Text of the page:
may enter and exit India. RBI’s primary concern relates to the flow of foreign
exchange that accompanies such entry and exit. Consistent with this rationale,
it has been imposing minimum price (floor) at which foreign investors may
invest in Indian companies and a maximum price (cap) at which they may exit
from their investments. This philosophy continues to operate. However, what has
been the subject of change in the method to determine the floor and the cap.
Until 2010, the primary determinant was a formula set out by the erstwhile
Controller of Capital Issues (CCI), which formula had outlived its utility.
This was then replaced by the discounted cash flow (DCF) method. There has been
a lot of debate about the relevance of each of these methods and how they fare
against each other.

In the latest round of reforms, the RBI has done away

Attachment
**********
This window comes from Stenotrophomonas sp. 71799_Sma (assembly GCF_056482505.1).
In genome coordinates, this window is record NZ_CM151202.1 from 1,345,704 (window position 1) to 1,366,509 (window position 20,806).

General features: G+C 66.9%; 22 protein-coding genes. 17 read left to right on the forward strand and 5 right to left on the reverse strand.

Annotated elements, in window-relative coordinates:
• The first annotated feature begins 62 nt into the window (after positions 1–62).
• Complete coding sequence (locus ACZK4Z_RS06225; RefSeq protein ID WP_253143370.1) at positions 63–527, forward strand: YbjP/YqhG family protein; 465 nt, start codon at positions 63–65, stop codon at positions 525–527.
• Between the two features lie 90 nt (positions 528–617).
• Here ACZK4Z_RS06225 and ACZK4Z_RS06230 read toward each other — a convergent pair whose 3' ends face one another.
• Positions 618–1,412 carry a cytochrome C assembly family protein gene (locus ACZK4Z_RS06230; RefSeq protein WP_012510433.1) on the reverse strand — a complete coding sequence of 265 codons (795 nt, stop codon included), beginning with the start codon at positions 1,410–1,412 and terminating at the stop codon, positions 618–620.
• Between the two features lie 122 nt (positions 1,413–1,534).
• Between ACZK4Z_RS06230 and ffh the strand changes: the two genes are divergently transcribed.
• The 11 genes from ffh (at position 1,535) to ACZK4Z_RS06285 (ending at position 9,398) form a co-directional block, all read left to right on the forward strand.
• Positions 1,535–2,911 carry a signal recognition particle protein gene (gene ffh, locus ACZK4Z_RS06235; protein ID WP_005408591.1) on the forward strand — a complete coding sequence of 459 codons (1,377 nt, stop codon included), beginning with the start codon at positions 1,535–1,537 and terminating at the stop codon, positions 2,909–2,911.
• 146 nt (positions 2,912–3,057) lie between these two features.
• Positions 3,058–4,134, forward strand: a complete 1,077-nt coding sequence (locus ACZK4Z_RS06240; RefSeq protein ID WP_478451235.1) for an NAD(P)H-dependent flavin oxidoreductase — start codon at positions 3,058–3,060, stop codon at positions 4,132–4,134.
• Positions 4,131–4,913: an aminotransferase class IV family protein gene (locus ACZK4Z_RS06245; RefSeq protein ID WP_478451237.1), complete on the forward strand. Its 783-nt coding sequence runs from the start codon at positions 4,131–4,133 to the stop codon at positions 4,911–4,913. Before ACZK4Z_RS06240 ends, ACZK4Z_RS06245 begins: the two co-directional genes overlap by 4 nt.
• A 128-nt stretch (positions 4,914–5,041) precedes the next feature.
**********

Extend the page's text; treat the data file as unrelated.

with the prescription of any specific method altogether, and has decided to set
forth some general principles for determination of the price. In an amendment
to the FEMA Regulations, the floor and the cap are now set at a price:

… arrived at as per any
internationally accepted pricing methodology for valuation of shares on arm’s
length basis, duly certified by a Chartered Accountant or a SEBI registered
Merchant Banker. The guiding principle would be that the non-resident investor
is not guaranteed any assured exit price at the time of making such
investment/agreements and shall exit at the price prevailing at the time of
exit, subject to lock-in period requirement.

This represents an important shift wherein RBI has
ceases to prescribe the specific method, and has instead decided to defer to